A global research effort has identified a wide variety of biomarkers that point to the risk of developing schizophrenia. The discovery, led by experts at the Virginia Commonwealth University School of Pharmacy, gives scientists a whole slew of potential new targets for drug treatment.
Details are published online in JAMA Psychiatry.
The discovery zeroed in on genes that all appear connected to transmission of brain signals and immunity. And VCU researchers are already pursuing tests involving one of the new targets: the TCF4 gene, which switches on other brain genes. Other promising biomarkers included NOTCH4, NT5C2, CNNM2 and AS3MT, according to the study.
To get there, they evaluated nearly 22,000 subjects and a combined 1 million-plus genetic markers that appeared to point to schizophrenia risk. At that point, they whittled that number down to the 9,380 most promising DNA sequence variations/genetic markers, and then genotyped them against a large group of families that had schizophrenic relatives. From there, they narrowed the number even further to just over 8,100.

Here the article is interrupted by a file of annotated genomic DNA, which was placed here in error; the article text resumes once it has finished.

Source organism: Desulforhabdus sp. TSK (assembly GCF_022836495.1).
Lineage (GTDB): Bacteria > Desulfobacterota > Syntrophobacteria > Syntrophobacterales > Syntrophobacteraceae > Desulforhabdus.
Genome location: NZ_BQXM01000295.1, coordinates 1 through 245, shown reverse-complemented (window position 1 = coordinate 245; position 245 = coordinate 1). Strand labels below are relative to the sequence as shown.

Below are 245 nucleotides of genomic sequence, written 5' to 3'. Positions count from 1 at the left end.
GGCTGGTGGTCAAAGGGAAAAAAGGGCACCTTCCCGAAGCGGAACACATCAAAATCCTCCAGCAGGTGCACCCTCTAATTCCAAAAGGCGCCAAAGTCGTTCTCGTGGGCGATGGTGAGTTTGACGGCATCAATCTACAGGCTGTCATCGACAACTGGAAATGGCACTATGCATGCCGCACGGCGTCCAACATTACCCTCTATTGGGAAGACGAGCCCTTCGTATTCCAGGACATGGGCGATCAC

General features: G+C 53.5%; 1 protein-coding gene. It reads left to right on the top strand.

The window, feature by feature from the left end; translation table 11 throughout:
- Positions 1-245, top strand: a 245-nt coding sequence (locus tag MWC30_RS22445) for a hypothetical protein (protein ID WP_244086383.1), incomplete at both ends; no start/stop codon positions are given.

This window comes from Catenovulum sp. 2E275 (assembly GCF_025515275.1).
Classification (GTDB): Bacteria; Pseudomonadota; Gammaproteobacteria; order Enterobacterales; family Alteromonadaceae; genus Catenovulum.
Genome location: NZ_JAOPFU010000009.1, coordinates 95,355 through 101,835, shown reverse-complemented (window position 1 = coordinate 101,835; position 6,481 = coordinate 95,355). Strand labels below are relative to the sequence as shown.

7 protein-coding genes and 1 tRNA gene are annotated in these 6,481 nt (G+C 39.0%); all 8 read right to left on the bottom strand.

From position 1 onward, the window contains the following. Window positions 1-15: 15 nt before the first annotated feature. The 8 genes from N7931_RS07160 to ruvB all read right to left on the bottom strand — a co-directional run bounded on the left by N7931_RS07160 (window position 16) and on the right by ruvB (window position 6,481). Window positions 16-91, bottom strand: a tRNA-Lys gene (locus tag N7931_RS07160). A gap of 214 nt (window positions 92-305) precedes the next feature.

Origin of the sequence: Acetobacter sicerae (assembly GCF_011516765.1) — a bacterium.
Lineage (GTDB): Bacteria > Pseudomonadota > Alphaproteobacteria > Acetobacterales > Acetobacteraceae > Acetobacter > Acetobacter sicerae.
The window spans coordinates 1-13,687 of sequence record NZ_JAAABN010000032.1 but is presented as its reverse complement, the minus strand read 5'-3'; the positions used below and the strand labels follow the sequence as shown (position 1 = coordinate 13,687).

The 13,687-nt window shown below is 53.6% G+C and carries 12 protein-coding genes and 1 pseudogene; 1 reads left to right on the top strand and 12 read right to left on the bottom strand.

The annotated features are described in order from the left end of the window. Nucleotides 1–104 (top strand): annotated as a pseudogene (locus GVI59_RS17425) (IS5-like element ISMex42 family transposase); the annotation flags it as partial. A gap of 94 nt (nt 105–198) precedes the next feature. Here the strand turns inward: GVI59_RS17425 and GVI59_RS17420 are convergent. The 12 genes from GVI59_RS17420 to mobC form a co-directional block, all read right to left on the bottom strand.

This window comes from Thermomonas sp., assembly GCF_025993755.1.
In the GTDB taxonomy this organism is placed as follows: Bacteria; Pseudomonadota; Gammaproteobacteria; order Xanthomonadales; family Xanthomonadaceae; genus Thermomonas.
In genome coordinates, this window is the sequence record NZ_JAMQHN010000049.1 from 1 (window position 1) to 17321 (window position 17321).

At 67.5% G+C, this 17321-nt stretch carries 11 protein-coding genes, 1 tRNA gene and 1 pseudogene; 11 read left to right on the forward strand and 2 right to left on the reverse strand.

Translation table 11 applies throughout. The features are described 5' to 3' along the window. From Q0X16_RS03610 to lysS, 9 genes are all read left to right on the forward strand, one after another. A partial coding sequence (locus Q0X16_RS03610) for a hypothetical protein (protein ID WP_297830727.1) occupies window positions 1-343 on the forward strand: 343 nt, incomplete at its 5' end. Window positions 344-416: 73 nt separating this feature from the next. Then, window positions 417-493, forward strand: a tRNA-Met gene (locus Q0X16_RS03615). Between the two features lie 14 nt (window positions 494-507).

Principal investigator Edwin van den Oord said in a statement that the new biomarker discovery of genes "robustly associated with schizophrenia" will have a number of benefits. First, researchers gain specific targets to see how, if those genes are disrupted, they can gauge the way the brain develops and works. The discovery is also key for drug development in that it gives researchers a significant number of new targets with which to work.
About that "global" effort: the combined work included scientists from Denmark, Sweden, the United Kingdom, Norway and elsewhere in the U.S. A related international study in 2012 also led to the creation of a schizophrenia genetic profile.
- here's the release
- read the journal abstract
Genes tag schizophrenia risk
A blood test for schizophrenia?